You are not permitted to download, save or email this image. Visit image gallery to purchase the image.
The anniversary was not lost on the Green MPs who inherited his legacy, one which current co-leader James Shaw acknowledged when speaking in the third reading debate on the Climate Change Response (Zero Carbon) Amendment Bill on Thursday.
Mr Shaw would likely take no comfort from National leader Simon Bridges agreeing to vote for the legislation in one breath and then promising to gut - or improve, depending on your allegiance - the Act within National's first 100 days should it win the next election.
However, 119-1 is 119-1 (while no vote was recorded, Act's David Seymour was consistently opposed to the legislation), and the Greens were entitled to pop a bottle of organic, biodynamic sparkling wine after the vote.
The debates on what is now the Zero Carbon Act and on its companion piece, the Climate Change Response (Emissions Trading Reform) Amendment Bill, were notable for the number of contributions by local MPs.
Over two days, between both pieces of legislation, Invercargill National MP Sarah Dowie and her Labour list rival Liz Craig weighed in four times apiece, with Clutha Southland New Zealand First list MP Mark Patterson, Dunedin North MP David Clark and former Otago Labour MP David Parker also having a say.
Ms Dowie's contributions were made with the proverbial dollar each way; as her party's environment spokeswoman she tried valiantly to establish National's green credentials, but was also mindful that the power-hungry Tiwai Point aluminium smelter is in her electorate and that her farming constituency has its doubts about being the first agricultural sector in the world to take part in an emissions trading scheme, no matter how tentatively.
National were "pragmatic environmentalists" which supported the broad framework of the Act if not every little detail, Ms Dowie said.
"It is about taking all New Zealanders with us, at a pace that New Zealand is comfortable with, taking into account the ability for New Zealand to produce food, taking into account the social effects of too much planting of pine trees in our rural area destroying our arable land, and taking into account the interests of those who live in cities, those who live rurally and in the provinces, and the economics that go along with that."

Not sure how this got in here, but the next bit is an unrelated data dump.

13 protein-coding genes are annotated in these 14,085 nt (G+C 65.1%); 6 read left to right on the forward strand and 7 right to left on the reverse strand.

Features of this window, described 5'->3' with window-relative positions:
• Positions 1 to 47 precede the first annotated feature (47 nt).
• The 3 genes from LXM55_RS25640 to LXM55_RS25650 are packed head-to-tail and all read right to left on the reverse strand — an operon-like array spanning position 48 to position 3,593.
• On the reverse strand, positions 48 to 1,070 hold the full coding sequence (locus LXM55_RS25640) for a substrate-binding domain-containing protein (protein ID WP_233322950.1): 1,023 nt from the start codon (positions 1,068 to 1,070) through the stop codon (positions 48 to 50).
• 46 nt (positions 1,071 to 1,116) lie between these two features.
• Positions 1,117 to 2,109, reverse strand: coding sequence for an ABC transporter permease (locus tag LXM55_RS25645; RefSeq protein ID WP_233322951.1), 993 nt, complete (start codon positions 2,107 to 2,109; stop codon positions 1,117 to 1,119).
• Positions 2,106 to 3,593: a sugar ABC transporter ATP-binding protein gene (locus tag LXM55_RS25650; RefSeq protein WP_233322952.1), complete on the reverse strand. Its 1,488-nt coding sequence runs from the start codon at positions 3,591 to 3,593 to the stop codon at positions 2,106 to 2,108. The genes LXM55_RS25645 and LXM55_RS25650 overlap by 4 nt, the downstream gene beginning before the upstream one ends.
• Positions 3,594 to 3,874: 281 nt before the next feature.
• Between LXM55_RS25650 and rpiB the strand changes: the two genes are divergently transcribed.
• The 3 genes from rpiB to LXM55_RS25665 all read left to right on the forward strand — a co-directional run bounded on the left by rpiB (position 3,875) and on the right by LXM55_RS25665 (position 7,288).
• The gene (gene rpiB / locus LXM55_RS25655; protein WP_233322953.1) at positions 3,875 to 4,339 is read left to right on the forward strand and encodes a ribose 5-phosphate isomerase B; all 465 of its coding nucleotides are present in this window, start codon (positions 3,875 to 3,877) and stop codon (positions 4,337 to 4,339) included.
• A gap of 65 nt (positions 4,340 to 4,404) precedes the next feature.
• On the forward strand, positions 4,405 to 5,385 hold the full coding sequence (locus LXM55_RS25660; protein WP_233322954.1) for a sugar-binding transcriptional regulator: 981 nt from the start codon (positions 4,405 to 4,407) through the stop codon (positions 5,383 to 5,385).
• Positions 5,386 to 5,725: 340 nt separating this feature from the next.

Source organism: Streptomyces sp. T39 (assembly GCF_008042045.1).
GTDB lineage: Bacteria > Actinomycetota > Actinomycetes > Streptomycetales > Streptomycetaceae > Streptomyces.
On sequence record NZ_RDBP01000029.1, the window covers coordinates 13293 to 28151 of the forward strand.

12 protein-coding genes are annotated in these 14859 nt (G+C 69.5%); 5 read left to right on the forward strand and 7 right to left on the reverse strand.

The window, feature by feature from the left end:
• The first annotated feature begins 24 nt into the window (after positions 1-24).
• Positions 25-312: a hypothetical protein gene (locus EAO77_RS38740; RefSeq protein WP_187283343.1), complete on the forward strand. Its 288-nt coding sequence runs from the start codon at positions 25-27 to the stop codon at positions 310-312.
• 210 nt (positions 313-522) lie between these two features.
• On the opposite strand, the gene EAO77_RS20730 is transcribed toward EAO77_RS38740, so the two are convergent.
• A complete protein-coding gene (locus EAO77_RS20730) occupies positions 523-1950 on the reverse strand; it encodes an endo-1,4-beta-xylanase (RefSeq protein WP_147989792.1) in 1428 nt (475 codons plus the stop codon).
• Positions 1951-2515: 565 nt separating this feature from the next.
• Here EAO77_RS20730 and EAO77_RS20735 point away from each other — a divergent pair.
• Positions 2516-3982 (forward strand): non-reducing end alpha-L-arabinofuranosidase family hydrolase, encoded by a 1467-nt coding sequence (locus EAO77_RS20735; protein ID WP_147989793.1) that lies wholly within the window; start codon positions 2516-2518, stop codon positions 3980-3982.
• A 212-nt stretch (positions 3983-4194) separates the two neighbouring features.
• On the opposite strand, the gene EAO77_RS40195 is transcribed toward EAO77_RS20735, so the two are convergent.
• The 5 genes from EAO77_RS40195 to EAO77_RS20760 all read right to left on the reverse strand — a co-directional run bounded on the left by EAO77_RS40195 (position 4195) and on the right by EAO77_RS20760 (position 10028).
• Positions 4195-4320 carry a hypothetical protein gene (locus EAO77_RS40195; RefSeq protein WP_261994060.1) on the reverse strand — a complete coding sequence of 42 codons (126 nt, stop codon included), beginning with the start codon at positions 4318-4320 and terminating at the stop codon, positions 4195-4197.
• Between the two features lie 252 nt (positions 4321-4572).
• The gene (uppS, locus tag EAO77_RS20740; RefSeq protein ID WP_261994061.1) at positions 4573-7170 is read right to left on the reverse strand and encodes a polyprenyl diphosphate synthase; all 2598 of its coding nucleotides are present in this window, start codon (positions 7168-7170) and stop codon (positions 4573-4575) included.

Dr Craig deputised 10-year-old Invercargill boy Enoch Surendran, the leader of an Invercargill School Strike 4 Climate protest in March, into her argument in favour of the Zero Carbon Bill.
"Over the last few months we received about 10,200 submissions and we heard from around 800 submitters
"Like many of the young people that spoke to us - like Enoch - what they were asking for was urgent action on climate change."
Mr Patterson spoke on the emissions Bill, a tricky assignment for a farmer - as National MP Nathan Guy reminded him by yelling out "Say what you really think" before being called to order.
"Forty-seven percent of our greenhouse gas emissions do originate from agriculture and we cannot meet those Paris commitments without addressing this elephant in the room," Mr Patterson said.
"This outcome allows for five years for the farming sector to develop an on-farm level emissions profile for farmers so that any pricing that might come in down the line is done on a case-by-case basis, so that we're actually incentivising good practice and we can design a system that does account for things like riparian planting, soil sequestration, and we can develop our farming systems and the continual progress and supporting of technology."
Select committee hearings on that Bill are yet to come, and no doubt they will bring some uncomfortable moments between Mr Patterson and farmers, whom he will be hard-pressed to convince that New Zealand First's claim it is bringing commonsense to the climate change debate is correct.
As sure as day follows night, after Shane Jones makes a provincial growth fund announcement a New Zealand First MP will ask him in Parliament the following week what recent PGF announcements he has made.
This week, it was Mark Patterson's turn to make that inquiry, although given he had been at both last Thursday's announcements he hardly needed to be told.
"Dunedin is now coming out of the cold," Mr Jones replied.
"After an awful episode of rejection, neglect, it fell to me and my colleagues to make an announcement of $19.9million towards Dunedin's waterfront development project, and, in addition to that, a sum of $20million dedicated to create a more vigorous hub for KiwiRail."
The rhetoric, unsurprisingly, got even more flowery the longer Mr Jones went on.
The annual Dame Dorothy Fraser lecture will be held in Dunedin on Monday, with six notables speaking rather than the usual one.
Organiser, Dunedin South Labour MP Clare Curran, has enticed half a dozen of her first-term colleagues to the city to speak at Burns Hall on "Is Politics Worth It? Why I'm there, what I want to see change, and what I'm doing about it."
Liz Craig, Marja Lubeck, Deborah Russell, Ginny Andersen, Kiri Allan and Jan Tinetti will be speaking, and with the House in session the next day all will no doubt be hoping the airport is not weather-struck the following morning.